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Carling to Replace Coors Light on Beer Market

British favorite Carling will strive to establish itself in Russia's stumbling beer market this fall, filling shelves left empty by the light American lager Coors Light, which has abandoned Russia after three years of disappointing sales.

Both brands are owned by the Molson Coors Brewing Company, which produces beer, malt beverages and energy drinks under established brands such as Coors, Carling and Blue Moon.

Founded in 2005 through a merger between Canada's Molson Inc. and the American company Adolph Coors, the company brought in $5.6 billion and made $437.6 million in profits during 2012, Kommersant reported.

“Our goal with Carling is to get 1 percent of the Moscow market in two to three years,” said Evgeny Pashper, a co-owner of Moscow Brewing Company, the producer and distributor of both Coors Light and Carling in Russia.

Moscow Brewing Company will begin producing Carling at its factory in Mytishchi, 3 kilometers from the Moscow Ring Road, in late September.

The beer will be released in half-liter glass bottles, as is typical in Russia, and priced at between 50 rubles and 60 rubles a bottle ($1.50-$1.80), like other prominent foreign brands like Tuborg and Bud.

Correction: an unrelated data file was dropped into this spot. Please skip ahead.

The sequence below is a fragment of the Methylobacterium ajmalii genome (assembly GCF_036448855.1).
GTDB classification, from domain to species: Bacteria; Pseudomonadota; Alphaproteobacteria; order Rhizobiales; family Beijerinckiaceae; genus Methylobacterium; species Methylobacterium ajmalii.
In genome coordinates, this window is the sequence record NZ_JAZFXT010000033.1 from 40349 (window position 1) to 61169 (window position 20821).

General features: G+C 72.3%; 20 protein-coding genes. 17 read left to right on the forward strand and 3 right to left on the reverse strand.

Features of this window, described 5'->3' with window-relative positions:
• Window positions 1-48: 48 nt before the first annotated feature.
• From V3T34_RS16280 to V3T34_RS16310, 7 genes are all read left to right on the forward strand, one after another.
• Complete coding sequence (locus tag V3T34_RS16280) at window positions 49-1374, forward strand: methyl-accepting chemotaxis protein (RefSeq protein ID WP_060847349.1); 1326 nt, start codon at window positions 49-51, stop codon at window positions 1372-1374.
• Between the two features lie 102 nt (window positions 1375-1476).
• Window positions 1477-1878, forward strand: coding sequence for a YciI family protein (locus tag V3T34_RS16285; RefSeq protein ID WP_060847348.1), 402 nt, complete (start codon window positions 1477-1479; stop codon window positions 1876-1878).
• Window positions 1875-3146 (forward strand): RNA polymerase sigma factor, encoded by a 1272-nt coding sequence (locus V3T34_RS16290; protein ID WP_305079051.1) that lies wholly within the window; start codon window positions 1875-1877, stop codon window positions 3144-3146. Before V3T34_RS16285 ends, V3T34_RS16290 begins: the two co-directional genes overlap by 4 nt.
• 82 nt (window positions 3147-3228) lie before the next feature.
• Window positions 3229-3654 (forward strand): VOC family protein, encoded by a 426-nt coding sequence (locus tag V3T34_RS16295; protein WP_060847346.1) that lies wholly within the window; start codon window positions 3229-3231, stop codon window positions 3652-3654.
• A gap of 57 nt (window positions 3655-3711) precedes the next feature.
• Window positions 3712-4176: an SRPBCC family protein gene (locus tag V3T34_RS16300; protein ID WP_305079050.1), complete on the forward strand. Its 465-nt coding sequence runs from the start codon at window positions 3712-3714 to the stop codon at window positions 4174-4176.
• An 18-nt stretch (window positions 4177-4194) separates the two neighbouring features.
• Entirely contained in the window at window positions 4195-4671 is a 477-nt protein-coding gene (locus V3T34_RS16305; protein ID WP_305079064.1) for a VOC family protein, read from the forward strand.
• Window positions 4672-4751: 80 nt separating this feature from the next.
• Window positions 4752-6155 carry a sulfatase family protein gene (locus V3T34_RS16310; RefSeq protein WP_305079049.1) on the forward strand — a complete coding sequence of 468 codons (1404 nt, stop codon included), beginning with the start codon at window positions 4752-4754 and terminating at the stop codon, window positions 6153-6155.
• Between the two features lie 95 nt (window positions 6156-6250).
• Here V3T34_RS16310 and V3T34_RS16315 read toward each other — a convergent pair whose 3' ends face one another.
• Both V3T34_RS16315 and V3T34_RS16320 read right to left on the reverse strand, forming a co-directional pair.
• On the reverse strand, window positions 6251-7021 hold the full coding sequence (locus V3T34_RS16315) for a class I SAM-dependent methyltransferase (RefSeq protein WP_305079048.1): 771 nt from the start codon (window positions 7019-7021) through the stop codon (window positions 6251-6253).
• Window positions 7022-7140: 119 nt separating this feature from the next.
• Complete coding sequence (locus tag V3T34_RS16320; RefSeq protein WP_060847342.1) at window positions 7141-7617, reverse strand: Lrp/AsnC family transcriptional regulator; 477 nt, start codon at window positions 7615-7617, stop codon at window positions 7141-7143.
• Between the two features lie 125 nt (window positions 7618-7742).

Carling is the best-selling beer in Britain, taking 13.7 percent of British sales by volume in 2012, Euromonitor reported.

Molson Coors has twice released the low-calorie American staple Coors Light to Russia, but only managed to acquire 0.1 percent of the market, according to market research firm Nielsen.

“Due to the results in 2012, Molson Coors decided that the Russian market is not yet ready for the idea of light beer,” Kashper said.

By contrast low-calorie beer sells well in America, where the top two brands are Bud Light and Coors Light.

Carling will face a market rife with obstacles for new arrivals. It is illegal to advertise beer other than in the place of sale, and kiosks are now barred from selling alcohol.

The beer market shrunk by 7 percent in the first half of 2013 according to Carlsberg, which owns Russia's best-selling brand Baltika, Vedomosti reported.

Carlsberg and Efes have both estimated that the market would shrink a total of 4 to 6 percent this year.

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